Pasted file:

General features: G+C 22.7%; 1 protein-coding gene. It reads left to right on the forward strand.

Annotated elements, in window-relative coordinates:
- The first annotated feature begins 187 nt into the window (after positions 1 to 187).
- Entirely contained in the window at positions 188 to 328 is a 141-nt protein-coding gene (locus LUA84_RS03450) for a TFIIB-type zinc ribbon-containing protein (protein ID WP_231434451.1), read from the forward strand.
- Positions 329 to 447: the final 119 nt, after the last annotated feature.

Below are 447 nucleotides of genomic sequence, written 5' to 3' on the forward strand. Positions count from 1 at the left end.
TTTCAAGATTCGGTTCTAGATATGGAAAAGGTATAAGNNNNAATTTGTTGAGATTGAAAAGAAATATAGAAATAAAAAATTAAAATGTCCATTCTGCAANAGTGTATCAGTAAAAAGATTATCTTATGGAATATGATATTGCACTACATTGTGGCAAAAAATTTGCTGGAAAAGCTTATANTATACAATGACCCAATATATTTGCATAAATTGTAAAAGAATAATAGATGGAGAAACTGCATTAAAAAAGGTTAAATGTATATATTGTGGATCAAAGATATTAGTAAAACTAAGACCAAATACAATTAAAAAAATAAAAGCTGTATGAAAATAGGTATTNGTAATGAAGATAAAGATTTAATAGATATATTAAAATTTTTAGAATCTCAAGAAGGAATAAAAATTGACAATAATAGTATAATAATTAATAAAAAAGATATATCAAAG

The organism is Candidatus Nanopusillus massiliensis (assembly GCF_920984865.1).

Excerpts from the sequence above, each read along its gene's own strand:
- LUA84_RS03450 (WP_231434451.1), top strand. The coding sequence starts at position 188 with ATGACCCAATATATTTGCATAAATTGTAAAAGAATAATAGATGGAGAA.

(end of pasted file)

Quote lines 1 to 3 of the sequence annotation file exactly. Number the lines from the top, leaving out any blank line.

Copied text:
General features: G+C 22.7%; 1 protein-coding gene. It reads left to right on the forward strand.

Annotated elements, in window-relative coordinates:
- The first annotated feature begins 187 nt into the window (after positions 1 to 187).